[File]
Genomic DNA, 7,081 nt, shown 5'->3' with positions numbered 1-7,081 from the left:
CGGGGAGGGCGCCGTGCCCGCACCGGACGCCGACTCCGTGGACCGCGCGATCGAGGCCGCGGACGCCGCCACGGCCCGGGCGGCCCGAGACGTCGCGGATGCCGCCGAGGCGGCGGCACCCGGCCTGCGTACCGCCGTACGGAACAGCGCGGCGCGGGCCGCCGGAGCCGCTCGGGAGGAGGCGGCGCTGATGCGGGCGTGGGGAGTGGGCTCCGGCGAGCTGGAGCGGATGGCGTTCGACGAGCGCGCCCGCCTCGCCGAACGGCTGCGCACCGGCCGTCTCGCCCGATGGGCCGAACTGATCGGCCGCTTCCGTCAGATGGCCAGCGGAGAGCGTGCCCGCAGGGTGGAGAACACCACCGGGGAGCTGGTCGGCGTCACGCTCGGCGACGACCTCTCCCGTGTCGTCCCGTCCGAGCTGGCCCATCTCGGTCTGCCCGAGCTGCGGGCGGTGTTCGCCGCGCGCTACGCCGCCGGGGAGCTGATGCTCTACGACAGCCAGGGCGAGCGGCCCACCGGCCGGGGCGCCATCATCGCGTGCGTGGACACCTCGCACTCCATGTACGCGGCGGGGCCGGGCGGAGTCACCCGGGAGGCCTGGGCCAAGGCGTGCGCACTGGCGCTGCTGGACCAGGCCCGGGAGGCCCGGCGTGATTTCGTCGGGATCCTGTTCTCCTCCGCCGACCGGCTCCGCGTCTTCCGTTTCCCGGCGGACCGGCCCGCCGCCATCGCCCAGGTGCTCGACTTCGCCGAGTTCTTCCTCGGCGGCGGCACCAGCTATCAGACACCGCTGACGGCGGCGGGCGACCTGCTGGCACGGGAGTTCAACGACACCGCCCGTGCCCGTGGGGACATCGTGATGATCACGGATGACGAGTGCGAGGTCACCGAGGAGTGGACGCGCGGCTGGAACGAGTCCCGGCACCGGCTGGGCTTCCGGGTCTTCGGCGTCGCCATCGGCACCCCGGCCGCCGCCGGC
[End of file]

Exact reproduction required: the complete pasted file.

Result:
Genomic DNA, 7,081 nt, shown 5'->3' with positions numbered 1-7,081 from the left:
CGGGGAGGGCGCCGTGCCCGCACCGGACGCCGACTCCGTGGACCGCGCGATCGAGGCCGCGGACGCCGCCACGGCCCGGGCGGCCCGAGACGTCGCGGATGCCGCCGAGGCGGCGGCACCCGGCCTGCGTACCGCCGTACGGAACAGCGCGGCGCGGGCCGCCGGAGCCGCTCGGGAGGAGGCGGCGCTGATGCGGGCGTGGGGAGTGGGCTCCGGCGAGCTGGAGCGGATGGCGTTCGACGAGCGCGCCCGCCTCGCCGAACGGCTGCGCACCGGCCGTCTCGCCCGATGGGCCGAACTGATCGGCCGCTTCCGTCAGATGGCCAGCGGAGAGCGTGCCCGCAGGGTGGAGAACACCACCGGGGAGCTGGTCGGCGTCACGCTCGGCGACGACCTCTCCCGTGTCGTCCCGTCCGAGCTGGCCCATCTCGGTCTGCCCGAGCTGCGGGCGGTGTTCGCCGCGCGCTACGCCGCCGGGGAGCTGATGCTCTACGACAGCCAGGGCGAGCGGCCCACCGGCCGGGGCGCCATCATCGCGTGCGTGGACACCTCGCACTCCATGTACGCGGCGGGGCCGGGCGGAGTCACCCGGGAGGCCTGGGCCAAGGCGTGCGCACTGGCGCTGCTGGACCAGGCCCGGGAGGCCCGGCGTGATTTCGTCGGGATCCTGTTCTCCTCCGCCGACCGGCTCCGCGTCTTCCGTTTCCCGGCGGACCGGCCCGCCGCCATCGCCCAGGTGCTCGACTTCGCCGAGTTCTTCCTCGGCGGCGGCACCAGCTATCAGACACCGCTGACGGCGGCGGGCGACCTGCTGGCACGGGAGTTCAACGACACCGCCCGTGCCCGTGGGGACATCGTGATGATCACGGATGACGAGTGCGAGGTCACCGAGGAGTGGACGCGCGGCTGGAACGAGTCCCGGCACCGGCTGGGCTTCCGGGTCTTCGGCGTCGCCATCGGCACCCCGGCCGCCGCCGGC